10 Safari Tours to Book in Your Lifetime

Discoveries

Anyone who has taken a safari knows that this type of travel is addicting. Take one safari and you’ll be hooked. As soon as you return, you’ll be booking your next trip. Spotting incredible wildlife in other-worldly landscapes, holding your breath as you watch elephants cross a dirt road and learning about conservation efforts from local heroes, there's something magical about a safari. Whether that’s to Africa or beyond, these are the top ten safari tours you have to book in your lifetime.

Big Five, Kruger, South Africa

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South Africa’s Kruger National Park is the perfect safari starter, but don’t let its accessibility and pocket-friendly status devalue its wildlife credentials. On my first ever game drive in Kruger, I saw all the Big Five – ticking off buffalo, elephants, rhinos, lions, and leopards within the space of a couple of hours. With accommodation to suit all budgets, as well as the option to self-drive, this safari is a must.

Wildebeest Migration, Masai Mara, Kenya

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This one’s a little trickier, as timing is everything. But the annual wildebeest migration is surely one of the greatest wildlife spectacles on the planet. The migration of over two million wildebeest, gazelles and zebra crosses the plains of the Serengeti to Kenya’s Masai Mara. Lions hide in the long grass, patient predators waiting for their next meal. The crossing of the crocodile-infested Mara River is suspenseful and dramatic, a remarkable sight you will remember for the rest of your life.

Tanzania’s National Parks

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Cross the border from Kenya and neighbor Tanzania’s opportunities for game viewing are every bit as thrilling. The breathtaking panoramas of Ngorongoro Crater and the scale of the Serengeti are unrivaled anywhere on the planet, while lesser known parks such as Lake Manyara supply charm by the bucket load in the form of plentiful herds of elephants. Fortunately the parks are easily combined into one trip so you won’t have to choose between them.

Canoe Safari, Okavango, Botswana

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As an alternative to a game drive, try a safari by canoe – it’s astonishing what a difference it makes when you’re viewing wildlife at water level. Dugout canoes known locally as mokoro will be your transport as you slip silently through the waterways of one of Botswana’s most beautiful regions in search of hippo, elephant and antelope. Sunset excursions are especially rewarding.

Djoudj Bird Sanctuary, Senegal

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Proving that African safaris come in all forms, a safari to Djoudj National Bird Sanctuary in Senegal is a wondrous experience for bird watchers. Great flocks of flamingos and pelicans are drawn to the wetland habitats that are also a haven for migratory species from Europe in the winter months. But it’s not all birds: keep an eye out for warthogs, too. Conveniently located near the atmospheric town of St Louis, a day trip to the park is straightforward and cheap to arrange.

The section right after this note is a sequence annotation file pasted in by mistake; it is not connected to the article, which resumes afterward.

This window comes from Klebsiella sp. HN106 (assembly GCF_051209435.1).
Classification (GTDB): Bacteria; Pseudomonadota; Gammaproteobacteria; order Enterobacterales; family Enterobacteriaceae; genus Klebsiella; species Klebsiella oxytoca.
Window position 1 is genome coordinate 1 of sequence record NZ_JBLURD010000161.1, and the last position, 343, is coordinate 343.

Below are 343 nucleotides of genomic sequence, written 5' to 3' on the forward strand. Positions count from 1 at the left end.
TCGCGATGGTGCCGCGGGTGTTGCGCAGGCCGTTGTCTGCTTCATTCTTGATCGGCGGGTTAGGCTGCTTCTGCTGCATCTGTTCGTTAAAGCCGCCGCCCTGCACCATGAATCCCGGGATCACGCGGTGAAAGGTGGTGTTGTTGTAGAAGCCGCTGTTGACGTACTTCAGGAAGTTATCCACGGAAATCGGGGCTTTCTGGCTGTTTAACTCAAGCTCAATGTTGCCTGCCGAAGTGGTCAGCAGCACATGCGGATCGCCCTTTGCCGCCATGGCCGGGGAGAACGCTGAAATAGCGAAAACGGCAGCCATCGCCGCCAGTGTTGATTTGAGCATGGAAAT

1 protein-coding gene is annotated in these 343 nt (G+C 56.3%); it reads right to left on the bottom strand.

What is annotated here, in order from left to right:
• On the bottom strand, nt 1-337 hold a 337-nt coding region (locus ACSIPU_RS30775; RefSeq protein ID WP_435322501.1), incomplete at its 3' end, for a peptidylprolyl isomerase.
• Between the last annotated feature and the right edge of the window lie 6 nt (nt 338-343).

Volcanoes National Park, Rwanda

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It takes considerable physical stamina, not to mention a healthy bank balance, to set off in search of Rwanda’s mountain gorillas. There are thought to be only around 800 of this endangered species in existence, a statistic all the more frightening when you learn that, unlike lowland gorillas, they cannot cope in captivity. Rwanda offers the best chance of seeing them, though they make their home right across the Virunga Mountains with populations in Uganda’s Bwindi Impenetrable Forest as well as the Democratic Republic of Congo.

Ranthambore National Park, India

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Going on safari doesn’t have to equate to going to Africa. India’s Ranthambore National Park was once the hunting ground of the Maharajas of Jaipur. Today, it provides Rajasthan’s premier wildlife experience: the opportunity to see the majestic tiger in its natural habitat. Territorial Bengal tigers prey on the park’s buffalo, deer, wild boar and antelope. Only sloth bears, if aggressive, have a fighting chance of survival if attacked.

Orangutans, Borneo

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Together with Sumatra, Borneo is one of only two places in the world where you can still see orangutans in the wild. These enchanting, auburn-haired beasts delight travelers with their cheeky antics. Much of their habitat has been deforested, so a visit to a reputable sanctuary will show your support and help those who are trying to ensure the survival of the species.

Yala, Sri Lanka

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Sri Lanka’s national parks are renowned for their wildlife opportunities. The pick of the bunch is Yala National Park, a vast tract of forest, grassland and lagoons on the edge of the Indian Ocean. Look out for leopards — the park claims the world’s highest density. Elephants, sloth bears, sambars, jackals, deer and crocodiles are also commonly spotted in this diverse space, particularly between February and July when they congregate near water sources.

Kamchatka Bears, Russia

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Seeking out Kodiak Island’s grizzlies has long been a bucket list activity in Alaska, but cross the Bering Sea to Russia’s Kamchatka Peninsula for the ultimate in bragging rights. Brown bears cluster around Kuril Lake where abundant salmon ensure a reliable food supply and, as in the States, plenty of photo opportunities for travelers. Combine wildlife spotting with visits to Kamchatka’s jaw-dropping volcanoes and the second largest geyser field after Yellowstone.

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